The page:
Last week’s story about a clergyman whose home was sold without his knowledge for £130,000 shows how scammers can slip through the net in property transactions – although happily the criminal involved has now been arrested.
As gatekeepers to the market, estate agents and conveyancers have a key role to play in spotting fraudulent attempts to buy property.
Manual checks, however, are always susceptible to human error. But cutting edge technology, providing bullet-proof identity (ID) verification, is now available to protect both homeowners and property professionals against the risks of fraud.
Mike Hall’s case highlights the need for estate agents and conveyancers to make more use of this tech to enhance the checks they carry out.
New AI, passport chip reading, Open Banking and facial recognition technology can automate ID and anti-money laundering checks. What’s more, it’s simple to use.
Open Banking, for instance, makes it much easier for agents and lawyers to gather the financial information they need. In addition, using Open Banking technology means the information lawyers and agents receive comes straight from the bank, removing the ability of someone to tamper with it or forge documents.
Agents and conveyancers can clearly sign-post where appropriate due diligence and Source of Wealth checks are carried out within a transaction.
And facial biometric technology is far more effective and efficient than manual ID checks.
It instantly analyses unique aspects of the human body, such as fingerprints, voice patterns, facial traits and retina scans, using these as personal identifiers.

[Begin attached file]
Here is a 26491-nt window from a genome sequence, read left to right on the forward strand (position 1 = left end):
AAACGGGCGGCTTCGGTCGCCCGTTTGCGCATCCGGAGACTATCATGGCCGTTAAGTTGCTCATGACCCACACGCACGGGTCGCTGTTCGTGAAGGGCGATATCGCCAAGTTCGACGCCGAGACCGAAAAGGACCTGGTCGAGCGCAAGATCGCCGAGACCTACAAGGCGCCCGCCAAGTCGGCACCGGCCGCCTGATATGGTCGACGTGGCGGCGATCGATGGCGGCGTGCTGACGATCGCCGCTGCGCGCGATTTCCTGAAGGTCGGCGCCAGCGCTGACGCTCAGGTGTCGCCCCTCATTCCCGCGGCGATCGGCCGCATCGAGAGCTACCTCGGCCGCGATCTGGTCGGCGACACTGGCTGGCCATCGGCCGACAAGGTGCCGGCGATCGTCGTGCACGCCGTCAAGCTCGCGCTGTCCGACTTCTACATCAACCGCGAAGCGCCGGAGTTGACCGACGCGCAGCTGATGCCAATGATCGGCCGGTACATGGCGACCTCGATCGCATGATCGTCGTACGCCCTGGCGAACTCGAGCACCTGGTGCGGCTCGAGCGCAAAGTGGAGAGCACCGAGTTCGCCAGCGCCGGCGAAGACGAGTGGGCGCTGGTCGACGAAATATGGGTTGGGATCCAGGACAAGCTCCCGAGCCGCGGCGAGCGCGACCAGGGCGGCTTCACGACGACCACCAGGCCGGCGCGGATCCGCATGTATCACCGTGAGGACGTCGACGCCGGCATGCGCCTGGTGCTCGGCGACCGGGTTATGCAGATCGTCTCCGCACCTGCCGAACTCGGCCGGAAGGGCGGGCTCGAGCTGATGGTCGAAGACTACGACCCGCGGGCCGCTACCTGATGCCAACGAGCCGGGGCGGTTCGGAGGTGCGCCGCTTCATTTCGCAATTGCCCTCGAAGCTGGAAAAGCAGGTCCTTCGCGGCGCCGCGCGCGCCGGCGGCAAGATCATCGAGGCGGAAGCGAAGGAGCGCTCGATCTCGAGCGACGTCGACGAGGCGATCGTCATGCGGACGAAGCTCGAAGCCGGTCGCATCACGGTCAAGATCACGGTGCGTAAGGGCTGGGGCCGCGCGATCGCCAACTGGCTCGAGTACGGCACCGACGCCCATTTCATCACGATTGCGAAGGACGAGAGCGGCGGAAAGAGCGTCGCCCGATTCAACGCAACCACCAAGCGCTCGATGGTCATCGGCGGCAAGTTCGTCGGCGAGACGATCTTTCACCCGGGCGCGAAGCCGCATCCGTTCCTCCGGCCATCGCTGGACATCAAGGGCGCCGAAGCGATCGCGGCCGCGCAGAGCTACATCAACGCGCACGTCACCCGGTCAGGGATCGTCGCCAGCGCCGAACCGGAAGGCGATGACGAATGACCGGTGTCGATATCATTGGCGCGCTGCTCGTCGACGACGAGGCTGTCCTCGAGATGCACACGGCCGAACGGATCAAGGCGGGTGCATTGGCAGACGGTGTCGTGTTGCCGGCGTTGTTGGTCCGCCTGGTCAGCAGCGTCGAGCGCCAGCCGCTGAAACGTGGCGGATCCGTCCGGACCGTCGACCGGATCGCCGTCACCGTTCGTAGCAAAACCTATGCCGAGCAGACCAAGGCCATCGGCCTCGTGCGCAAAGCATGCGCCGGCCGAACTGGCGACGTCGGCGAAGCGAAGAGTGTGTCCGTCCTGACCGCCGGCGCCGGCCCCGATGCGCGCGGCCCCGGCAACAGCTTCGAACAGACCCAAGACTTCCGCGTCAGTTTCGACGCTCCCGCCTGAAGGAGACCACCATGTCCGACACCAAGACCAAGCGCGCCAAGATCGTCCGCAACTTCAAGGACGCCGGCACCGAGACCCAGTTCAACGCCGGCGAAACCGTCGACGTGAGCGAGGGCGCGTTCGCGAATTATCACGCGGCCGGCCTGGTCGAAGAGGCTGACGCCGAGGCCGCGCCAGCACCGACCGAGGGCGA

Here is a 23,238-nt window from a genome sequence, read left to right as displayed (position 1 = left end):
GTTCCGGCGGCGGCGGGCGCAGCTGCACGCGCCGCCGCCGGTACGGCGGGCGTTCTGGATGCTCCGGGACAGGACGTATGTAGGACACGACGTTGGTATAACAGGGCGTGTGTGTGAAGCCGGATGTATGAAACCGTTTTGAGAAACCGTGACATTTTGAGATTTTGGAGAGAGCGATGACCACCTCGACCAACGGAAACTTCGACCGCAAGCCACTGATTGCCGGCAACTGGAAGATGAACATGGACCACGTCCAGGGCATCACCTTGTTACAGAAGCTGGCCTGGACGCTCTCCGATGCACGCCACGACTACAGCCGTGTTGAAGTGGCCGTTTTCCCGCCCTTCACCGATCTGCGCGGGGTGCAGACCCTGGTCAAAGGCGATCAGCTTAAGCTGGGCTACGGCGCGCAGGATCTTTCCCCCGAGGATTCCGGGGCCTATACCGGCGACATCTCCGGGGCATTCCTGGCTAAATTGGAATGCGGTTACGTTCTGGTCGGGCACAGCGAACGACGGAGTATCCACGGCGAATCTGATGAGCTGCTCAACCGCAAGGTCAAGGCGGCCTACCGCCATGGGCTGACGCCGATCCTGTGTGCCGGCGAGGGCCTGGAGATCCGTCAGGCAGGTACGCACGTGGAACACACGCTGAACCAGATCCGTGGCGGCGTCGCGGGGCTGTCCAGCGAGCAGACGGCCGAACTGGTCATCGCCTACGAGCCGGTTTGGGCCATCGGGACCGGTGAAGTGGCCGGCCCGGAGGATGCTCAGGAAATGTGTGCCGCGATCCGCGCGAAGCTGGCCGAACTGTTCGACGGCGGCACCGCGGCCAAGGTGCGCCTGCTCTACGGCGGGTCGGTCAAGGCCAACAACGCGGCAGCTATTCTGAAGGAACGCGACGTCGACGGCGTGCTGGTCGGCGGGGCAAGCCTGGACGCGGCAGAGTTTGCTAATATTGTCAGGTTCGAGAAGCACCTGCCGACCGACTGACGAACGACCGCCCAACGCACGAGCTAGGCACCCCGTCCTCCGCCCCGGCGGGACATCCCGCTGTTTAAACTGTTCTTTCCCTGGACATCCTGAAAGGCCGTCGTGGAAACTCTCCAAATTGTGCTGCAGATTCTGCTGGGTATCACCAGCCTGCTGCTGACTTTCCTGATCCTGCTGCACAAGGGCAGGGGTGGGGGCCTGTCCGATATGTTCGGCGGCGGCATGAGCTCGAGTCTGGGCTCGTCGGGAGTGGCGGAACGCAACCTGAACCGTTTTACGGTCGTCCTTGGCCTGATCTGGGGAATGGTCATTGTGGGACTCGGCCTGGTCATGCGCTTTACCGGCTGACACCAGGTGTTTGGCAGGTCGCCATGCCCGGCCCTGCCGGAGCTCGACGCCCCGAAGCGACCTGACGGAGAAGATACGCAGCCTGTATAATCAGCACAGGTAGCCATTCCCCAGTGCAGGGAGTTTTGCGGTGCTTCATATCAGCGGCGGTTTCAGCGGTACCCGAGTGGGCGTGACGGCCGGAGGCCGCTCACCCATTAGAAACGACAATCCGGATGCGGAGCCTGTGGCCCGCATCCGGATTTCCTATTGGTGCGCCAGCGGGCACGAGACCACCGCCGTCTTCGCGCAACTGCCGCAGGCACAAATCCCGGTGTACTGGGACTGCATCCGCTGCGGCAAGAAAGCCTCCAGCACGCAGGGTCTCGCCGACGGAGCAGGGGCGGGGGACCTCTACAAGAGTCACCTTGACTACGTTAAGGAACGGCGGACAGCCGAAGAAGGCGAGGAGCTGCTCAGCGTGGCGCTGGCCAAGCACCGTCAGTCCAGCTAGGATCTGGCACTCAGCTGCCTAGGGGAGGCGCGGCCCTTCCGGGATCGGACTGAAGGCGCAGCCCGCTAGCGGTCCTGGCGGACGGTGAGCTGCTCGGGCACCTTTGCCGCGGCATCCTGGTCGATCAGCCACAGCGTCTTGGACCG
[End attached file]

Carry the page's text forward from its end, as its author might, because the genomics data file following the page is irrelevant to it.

The best systems then cross-reference and verify biometric features with those previously captured and registered to a trusted identity, such as a passport.
Last year HM Land Registry announced its Digital ID Standard – a new set of requirements to encourage digital identity checks in the conveyancing process.
To meet the requirements of this standard, providers will need to use a range of different technologies including biometric facial recognition and Near Field Communication (NFC). NFC is a secure way of remotely determining the authenticity of identity documents like passports.
Though aimed at conveyancers, HM Land Registry’s approach will help increase the take-up of digital ID technology and cut fraud risk.
We’ve been calling on the government to encourage agents to embrace similar tools, and we’re proposing that all regulators responsible for AML (HMRC in the case of estate agents) adopt a similar approach.
Such checks are necessary to protect the professionals involved in the homebuying process, as well as clients.
When the stakes are high, it makes sense to deploy every tech tool at our disposal. The news of Reverend Hall serves as a stark reminder of that.
Olly Thornton-Berry is co-founder and MD of Thirdfort. Its verification app is used by some 550 businesses within the property industry.